Background: The study of the Default Mode Network (DMN) has been shown to be sensitive for the recognition of connectivity patterns between the brain areas involved in this network. It has been hypothesized that the connectivity patterns in this network are related to different cognitive states.
Purpose: In this study, we explored the relationship that can be estimated between these functional connectivity patterns of the DMN with the Quality-of-Life levels in people with Down syndrome, since no relevant data has been provided for this population.
Methods: 22 young people with Down syndrome were evaluated; they were given a large evaluation battery that included the Spanish adaptation of the Personal Outcome Scale (POS). Likewise, fMRI sequences were obtained on a 3T resonator. For each subject, the DMN functional connectivity network was studied by estimating the indicators of complexity networks. The variability obtained in the Down syndrome group was studied by taking into account the Quality-of-Life distribution.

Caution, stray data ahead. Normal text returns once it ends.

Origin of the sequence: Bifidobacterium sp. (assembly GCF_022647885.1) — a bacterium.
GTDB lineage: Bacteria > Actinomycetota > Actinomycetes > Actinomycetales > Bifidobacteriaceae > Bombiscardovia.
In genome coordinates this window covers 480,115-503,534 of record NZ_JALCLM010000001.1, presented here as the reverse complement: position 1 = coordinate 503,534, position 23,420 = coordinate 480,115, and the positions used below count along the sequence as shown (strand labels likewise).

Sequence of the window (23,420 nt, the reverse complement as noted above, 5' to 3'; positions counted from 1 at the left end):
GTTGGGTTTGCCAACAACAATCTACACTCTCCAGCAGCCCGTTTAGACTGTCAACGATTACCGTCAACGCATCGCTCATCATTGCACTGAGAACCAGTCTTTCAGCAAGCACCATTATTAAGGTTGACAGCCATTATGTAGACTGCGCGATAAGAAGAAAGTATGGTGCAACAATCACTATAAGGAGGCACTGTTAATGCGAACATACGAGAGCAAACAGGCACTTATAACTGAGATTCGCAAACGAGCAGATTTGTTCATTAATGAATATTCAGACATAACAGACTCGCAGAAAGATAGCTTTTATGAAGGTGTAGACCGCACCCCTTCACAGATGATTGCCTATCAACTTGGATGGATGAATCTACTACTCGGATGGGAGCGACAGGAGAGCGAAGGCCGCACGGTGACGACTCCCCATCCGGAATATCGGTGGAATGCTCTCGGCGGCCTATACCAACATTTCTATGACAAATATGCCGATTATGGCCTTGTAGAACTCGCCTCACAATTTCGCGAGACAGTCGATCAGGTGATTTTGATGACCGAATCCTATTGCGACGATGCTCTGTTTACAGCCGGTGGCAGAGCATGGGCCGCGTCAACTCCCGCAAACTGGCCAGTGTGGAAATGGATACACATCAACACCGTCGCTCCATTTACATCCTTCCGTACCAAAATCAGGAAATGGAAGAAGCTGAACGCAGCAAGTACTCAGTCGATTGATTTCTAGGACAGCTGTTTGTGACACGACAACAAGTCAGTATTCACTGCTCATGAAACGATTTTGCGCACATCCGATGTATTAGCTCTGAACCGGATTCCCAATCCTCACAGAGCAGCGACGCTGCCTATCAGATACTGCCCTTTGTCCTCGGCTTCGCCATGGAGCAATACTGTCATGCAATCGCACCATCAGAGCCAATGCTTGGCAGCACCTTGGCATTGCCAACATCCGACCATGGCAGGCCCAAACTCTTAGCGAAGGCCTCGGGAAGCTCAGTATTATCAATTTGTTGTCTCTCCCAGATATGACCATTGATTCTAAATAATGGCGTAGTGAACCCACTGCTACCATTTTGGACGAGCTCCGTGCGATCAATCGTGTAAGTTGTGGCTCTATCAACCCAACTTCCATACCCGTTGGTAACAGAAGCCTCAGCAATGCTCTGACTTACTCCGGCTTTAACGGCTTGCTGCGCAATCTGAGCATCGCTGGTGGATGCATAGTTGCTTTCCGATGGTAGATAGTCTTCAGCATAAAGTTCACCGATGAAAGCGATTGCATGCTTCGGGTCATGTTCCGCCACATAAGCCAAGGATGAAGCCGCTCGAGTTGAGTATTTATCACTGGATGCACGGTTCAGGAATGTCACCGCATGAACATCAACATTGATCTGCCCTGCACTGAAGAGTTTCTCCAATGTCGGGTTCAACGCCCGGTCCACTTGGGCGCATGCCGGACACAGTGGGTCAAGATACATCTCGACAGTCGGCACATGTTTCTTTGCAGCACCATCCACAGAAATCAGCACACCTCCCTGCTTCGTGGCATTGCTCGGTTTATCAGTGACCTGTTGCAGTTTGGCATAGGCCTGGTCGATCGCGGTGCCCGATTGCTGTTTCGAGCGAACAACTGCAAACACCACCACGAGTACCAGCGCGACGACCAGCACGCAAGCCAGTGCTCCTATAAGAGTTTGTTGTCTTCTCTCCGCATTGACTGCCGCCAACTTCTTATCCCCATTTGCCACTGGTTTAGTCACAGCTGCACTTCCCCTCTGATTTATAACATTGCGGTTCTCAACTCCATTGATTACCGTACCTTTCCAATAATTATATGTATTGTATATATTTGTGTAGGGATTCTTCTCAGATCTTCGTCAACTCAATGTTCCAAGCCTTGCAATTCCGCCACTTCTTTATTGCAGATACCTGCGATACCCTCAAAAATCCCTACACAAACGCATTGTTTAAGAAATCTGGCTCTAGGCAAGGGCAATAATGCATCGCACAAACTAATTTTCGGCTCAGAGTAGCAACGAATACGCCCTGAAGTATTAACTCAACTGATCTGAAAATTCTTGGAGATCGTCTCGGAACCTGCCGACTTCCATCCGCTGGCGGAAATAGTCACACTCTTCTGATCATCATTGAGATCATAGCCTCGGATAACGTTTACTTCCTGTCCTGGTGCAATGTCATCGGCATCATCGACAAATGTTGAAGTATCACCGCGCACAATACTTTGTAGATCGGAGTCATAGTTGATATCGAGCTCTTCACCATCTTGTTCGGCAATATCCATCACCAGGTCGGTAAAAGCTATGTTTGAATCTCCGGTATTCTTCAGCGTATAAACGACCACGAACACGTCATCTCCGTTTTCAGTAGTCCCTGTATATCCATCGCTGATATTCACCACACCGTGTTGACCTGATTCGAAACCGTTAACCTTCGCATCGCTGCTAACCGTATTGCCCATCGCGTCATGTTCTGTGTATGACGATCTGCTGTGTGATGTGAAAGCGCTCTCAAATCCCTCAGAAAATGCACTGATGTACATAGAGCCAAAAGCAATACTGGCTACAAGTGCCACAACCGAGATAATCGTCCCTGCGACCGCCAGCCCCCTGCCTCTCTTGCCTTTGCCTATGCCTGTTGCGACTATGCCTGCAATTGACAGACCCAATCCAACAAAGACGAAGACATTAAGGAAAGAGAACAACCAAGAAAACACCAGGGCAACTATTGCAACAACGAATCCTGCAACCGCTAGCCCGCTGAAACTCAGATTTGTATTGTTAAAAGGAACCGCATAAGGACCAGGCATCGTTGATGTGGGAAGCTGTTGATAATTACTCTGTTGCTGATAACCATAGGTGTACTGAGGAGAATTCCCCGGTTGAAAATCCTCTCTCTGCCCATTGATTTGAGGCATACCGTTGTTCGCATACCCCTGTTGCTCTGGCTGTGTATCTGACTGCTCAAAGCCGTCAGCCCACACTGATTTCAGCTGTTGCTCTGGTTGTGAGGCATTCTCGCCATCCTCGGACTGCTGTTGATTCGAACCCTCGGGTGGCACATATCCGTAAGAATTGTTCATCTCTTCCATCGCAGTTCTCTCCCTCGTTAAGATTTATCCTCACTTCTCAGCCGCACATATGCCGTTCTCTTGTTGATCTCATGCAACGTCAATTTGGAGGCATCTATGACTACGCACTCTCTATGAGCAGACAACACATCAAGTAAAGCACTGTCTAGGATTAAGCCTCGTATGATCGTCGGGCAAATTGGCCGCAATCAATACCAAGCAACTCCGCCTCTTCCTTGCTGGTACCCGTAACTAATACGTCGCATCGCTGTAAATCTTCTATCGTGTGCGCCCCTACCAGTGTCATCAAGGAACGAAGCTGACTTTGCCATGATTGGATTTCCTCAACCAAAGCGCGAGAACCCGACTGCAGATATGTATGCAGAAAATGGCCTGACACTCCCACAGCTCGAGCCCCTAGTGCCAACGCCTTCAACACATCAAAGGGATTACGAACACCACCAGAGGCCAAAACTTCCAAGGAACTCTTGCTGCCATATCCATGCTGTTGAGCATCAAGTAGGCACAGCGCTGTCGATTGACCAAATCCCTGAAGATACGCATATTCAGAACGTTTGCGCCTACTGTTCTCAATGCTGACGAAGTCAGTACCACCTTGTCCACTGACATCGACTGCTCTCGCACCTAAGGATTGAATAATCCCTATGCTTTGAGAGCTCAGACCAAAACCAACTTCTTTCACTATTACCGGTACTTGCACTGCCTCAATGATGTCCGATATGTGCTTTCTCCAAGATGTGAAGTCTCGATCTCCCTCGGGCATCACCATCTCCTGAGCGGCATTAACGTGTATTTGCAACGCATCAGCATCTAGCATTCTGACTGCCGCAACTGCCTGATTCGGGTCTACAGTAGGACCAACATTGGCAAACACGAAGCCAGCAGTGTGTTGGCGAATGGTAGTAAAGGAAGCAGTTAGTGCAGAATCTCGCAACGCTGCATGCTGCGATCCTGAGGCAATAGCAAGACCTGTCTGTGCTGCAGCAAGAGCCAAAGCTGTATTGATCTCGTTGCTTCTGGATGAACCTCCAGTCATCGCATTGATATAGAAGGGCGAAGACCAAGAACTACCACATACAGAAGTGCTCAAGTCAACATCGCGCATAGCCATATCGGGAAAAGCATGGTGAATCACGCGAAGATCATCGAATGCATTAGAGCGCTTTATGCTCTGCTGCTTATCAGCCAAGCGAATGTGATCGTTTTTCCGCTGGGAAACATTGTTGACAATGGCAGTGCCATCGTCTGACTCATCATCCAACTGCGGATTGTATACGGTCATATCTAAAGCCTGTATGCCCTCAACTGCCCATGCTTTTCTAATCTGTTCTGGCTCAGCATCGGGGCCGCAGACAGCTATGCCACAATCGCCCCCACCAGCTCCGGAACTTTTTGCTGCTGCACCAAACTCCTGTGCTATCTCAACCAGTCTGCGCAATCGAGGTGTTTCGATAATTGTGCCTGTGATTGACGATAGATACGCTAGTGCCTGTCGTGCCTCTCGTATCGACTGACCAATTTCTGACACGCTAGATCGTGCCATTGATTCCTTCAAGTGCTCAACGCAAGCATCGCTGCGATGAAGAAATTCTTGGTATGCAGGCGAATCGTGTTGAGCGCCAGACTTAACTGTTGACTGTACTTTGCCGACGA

Results: There is a negative correlation between the complexity of the connectivity networks and the Quality-of-Life values.
Conclusions: The results are interpreted as evidence that, even at rest, connectivity levels are detected as already shown in the community population and that less intense connectivity levels correlate with higher levels of Quality of Life in people with Down syndrome.
Keywords: Default Mode Network; Down syndrome; Quality of Life; functional connectivity; resting fMRI.